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Skip Navigation LinksNASP Home Publications Communiqué Volume 39, Issue 7 New Policies on Surveying NASP Members

New Policies on Surveying NASP Members

By Steven Landau, Jeffrey L. Charvat, Ellie L. Young, & Eric M. Mesmer

NASP members periodically receive invitations to participate in surveys conducted by NASP workgroups, university faculty, and students working on their theses or dissertations. The NASP Research Committee is charged with reviewing proposals seeking permission to conduct research with NASP members. The large number of such requests, an increased awareness of methodological and ethical concerns involved in some of these proposals, plus evidence of unintended consequences resulting from a high number of member surveys have come to the attention of the Research Committee. As a result, the committee recently revised its research policies regarding member access. This article provides a brief overview of the new policies and the procedures for requesting access to NASP members for research purposes.

The Research Committee has maintained detailed records on the number, type, and disposition of requests it receives to conduct research with NASP members. These data, combined with anecdotal evidence ranging from direct feedback from members to reduced response rates to studies, suggest that some members may be feeling overburdened by the number of participation requests they receive. Despite the fact that researchers are required to have approval from their institutional review boards (IRB) prior to submission, the Research Committee has also noted that many submitted proposals lack adequate mechanisms to ensure protection of research participants.

The new research policies are designed to (a) ensure NASP members are protected from harm, (b) increase the likelihood of good response rates to official NASP research efforts, (c) ensure that only methodologically sound research is approved, and (d) ensure that only studies that are likely to make a significant contribution to the science and/or practice of school psychology are approved. These new policies include the following: (a) requests for mailing labels to conduct surveys of members will be considered using a competitive review process, (b) the number of requests approved will be limited, and (c) faculty advisors will be required to sign off on requests submitted by their students. The policy prohibiting the release of members’ e-mail addresses has not changed.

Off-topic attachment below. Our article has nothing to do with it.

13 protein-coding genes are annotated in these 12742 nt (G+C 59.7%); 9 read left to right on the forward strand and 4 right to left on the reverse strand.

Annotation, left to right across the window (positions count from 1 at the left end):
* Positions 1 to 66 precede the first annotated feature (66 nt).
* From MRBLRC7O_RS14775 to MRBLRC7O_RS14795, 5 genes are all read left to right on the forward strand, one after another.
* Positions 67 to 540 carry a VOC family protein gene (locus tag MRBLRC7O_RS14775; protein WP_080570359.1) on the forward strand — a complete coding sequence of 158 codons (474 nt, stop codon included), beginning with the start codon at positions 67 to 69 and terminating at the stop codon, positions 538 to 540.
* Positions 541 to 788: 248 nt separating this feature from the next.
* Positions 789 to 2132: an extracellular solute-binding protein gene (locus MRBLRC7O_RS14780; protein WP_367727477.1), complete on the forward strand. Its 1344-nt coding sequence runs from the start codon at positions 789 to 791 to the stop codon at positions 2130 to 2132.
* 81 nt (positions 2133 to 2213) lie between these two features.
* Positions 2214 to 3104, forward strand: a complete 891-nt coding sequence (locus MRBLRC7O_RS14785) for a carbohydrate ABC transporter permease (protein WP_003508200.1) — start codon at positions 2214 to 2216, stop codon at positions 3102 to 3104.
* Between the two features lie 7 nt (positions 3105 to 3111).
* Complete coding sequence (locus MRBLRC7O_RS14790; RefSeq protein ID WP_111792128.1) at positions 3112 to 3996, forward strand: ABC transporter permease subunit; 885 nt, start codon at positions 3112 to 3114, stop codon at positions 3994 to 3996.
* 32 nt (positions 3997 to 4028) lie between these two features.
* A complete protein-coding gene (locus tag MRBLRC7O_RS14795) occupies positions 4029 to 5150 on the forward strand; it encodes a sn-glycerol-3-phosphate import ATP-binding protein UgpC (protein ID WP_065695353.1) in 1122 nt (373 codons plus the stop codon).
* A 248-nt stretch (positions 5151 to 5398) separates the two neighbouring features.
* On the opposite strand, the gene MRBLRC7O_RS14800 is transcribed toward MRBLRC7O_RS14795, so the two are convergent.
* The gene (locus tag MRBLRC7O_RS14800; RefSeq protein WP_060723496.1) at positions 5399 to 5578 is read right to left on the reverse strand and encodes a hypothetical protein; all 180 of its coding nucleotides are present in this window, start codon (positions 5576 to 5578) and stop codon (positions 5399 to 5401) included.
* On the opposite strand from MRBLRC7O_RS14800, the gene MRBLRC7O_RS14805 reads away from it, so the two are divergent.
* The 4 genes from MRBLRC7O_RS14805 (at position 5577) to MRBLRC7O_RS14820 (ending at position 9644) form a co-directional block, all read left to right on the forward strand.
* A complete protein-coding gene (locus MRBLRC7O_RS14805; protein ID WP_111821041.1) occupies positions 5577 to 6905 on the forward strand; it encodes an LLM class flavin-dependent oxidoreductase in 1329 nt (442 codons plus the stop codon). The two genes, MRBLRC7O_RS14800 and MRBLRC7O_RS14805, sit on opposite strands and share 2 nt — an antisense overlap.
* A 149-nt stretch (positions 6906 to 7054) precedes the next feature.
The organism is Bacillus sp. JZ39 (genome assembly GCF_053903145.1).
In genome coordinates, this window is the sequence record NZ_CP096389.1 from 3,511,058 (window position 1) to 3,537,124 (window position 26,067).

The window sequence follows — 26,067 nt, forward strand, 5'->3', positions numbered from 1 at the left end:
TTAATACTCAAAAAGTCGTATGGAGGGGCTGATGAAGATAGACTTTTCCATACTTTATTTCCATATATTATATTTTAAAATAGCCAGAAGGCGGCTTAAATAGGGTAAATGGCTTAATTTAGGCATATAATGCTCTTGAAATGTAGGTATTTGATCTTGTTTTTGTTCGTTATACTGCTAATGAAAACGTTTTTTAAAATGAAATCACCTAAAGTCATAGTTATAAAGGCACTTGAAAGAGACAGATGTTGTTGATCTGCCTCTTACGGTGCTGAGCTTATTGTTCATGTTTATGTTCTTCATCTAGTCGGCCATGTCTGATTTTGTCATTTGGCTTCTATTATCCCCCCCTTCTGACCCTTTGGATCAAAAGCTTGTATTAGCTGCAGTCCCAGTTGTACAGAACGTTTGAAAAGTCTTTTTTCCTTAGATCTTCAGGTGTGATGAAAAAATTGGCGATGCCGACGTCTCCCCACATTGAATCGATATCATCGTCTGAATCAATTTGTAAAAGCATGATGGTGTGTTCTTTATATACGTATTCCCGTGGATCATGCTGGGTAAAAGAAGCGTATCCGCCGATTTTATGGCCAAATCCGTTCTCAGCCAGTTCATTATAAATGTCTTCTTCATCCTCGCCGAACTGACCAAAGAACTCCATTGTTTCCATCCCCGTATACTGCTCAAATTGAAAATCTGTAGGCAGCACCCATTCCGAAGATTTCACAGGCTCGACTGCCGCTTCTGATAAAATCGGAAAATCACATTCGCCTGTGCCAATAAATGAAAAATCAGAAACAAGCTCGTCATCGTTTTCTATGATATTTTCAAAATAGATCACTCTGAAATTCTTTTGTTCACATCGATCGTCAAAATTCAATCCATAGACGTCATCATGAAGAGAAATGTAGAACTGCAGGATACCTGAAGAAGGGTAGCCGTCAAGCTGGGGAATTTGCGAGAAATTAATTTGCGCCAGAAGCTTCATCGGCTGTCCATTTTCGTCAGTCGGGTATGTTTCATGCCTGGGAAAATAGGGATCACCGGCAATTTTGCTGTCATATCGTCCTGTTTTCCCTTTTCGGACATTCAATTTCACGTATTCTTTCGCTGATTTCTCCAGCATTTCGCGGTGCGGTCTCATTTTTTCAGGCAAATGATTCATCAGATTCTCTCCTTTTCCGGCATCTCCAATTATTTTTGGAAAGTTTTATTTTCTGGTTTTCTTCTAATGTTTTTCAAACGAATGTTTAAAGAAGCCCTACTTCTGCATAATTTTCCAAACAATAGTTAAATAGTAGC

Effective June 15, 2011, requests for mailing labels will be considered in review cycles with deadlines yet to be established (the deadlines will be posted on the NASP website at the address below). Researchers may request up to 1,000 mailing labels. Requests will be evaluated on a competitive basis. Only those proposals with potential to advance school psychology will be considered competitive. The total number of mailing labels approved per cycle will be limited. Reviews will include consideration of the potential risk of harm that may accompany participation in the study. Please note that approval by the researcher’s IRB does not guarantee that the study will meet the committee’s standards. Because of the many methodological weaknesses inherent in conducting online surveys, requests to recruit NASP members for research participation via NASP Listservs or Communities will not be considered.

These policies will help ensure that members view invitations to participate in research as safe opportunities to contribute to the advancement of research in school psychology, rather than as a burden or inconvenience. For more information on the new policies, please see the documents at http://www.nasponline.org/about_nasp/researchpolicies.aspx.


Steven Landau, PhD, is cochair of the Research Committee and professor of psychology at Illinois State University. Jeffrey L. Charvat, PhD, is staff liaison to the Research Committee and NASP director of research. Ellie L. Young, PhD, is chair of the Research Committee and associate professor of psychology at Brigham Young University. Eric M. Mesmer, PhD, is cochair of the Research Committee and assistant professor of psychology at Radford University.